From scrip to road allowances: Canada's complicated history with the Métis
Originally published on April 28, 2019.
It's a phrase you've probably heard before: First Nations, Inuit and Métis. But how much do you really know about the Métis?
Historically, the Métis didn't fit in society, at times they were also rejected by their First Nation families. Theirs is a history of rebellion, resistance, and forced assimilation.
This week we take a look at the history of the Métis — and how colonization has shaped the challenges they face today.
Métis history, while often overlooked and seldom taught in school, is proof of a distinct culture. Researcher Brenda Macdougall's work centres on defining what being Métis means — something she said is often misunderstood.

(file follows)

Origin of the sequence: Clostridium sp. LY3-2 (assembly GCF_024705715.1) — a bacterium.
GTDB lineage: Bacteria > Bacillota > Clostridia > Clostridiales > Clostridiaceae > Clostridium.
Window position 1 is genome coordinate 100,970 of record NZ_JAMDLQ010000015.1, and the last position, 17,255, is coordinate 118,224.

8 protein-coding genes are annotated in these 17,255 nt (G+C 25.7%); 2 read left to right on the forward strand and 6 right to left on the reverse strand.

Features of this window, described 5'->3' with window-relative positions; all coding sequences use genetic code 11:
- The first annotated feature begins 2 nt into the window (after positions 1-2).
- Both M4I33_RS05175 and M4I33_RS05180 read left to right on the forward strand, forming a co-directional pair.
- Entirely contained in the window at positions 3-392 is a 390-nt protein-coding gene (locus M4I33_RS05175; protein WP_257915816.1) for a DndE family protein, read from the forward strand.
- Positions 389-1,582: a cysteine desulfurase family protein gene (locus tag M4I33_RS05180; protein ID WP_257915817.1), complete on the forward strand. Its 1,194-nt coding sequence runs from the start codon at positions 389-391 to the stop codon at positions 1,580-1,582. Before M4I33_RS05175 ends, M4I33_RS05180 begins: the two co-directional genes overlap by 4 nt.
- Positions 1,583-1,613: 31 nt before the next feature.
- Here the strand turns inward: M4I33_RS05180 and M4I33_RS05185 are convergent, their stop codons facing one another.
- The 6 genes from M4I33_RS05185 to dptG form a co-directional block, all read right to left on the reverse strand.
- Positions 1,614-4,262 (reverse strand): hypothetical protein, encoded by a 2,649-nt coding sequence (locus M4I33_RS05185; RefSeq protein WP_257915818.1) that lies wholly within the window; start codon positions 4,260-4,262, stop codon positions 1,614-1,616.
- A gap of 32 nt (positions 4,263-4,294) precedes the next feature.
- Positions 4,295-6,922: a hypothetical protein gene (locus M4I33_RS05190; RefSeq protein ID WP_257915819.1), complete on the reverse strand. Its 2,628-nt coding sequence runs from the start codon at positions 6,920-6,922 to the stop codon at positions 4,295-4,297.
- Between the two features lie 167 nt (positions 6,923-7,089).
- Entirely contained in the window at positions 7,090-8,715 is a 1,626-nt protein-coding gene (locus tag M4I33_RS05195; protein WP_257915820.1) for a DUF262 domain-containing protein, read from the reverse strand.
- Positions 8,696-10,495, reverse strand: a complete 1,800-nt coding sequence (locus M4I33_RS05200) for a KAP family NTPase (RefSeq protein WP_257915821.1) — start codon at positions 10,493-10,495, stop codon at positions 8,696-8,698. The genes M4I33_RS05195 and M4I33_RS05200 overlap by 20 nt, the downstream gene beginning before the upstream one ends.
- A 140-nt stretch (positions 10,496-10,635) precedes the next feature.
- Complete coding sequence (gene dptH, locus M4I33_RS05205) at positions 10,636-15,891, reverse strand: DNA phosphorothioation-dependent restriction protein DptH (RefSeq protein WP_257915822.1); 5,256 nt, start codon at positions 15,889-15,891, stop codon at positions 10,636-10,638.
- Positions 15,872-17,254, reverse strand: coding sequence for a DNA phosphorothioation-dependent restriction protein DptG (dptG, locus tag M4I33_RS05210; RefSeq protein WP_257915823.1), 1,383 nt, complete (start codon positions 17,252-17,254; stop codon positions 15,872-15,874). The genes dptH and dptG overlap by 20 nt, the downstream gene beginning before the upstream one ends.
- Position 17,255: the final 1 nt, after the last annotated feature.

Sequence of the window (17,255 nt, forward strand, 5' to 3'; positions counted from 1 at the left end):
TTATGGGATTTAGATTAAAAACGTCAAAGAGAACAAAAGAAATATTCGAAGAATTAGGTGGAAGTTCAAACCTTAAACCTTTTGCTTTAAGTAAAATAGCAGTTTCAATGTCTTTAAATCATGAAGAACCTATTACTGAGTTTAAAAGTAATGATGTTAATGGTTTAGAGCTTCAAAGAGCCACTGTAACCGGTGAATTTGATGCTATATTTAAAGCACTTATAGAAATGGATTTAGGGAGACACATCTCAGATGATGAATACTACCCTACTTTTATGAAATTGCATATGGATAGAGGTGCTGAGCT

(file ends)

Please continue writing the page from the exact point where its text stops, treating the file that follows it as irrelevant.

Save for a few settlements, Métis people have very little land to call their own. This was a result of Métis scrip, a process that stripped Métis people of most of their land — something Métis lawyer Jason Madden calls "Canada's best-kept secret."
As a result of scrip, many Métis were landless. They had to improvise, and soon Métis people were building small, tight-knit communities along the sides roads and railway lines. Métis scholar Jesse Thistle talks about road allowances, and how they were communities of resilience and resistance.
Due to colonization, many Métis people lost their connection to spirituality and ceremony. Chantal Fiola talks about the connection between Métis spirituality and Catholicism and explains how many are finding their way back to tradition.
Christa Couture — Alone in This
Ray St. Germain — I'm Mighty Proud I'm Métis
Amanda Rheaume — Passed Down the Line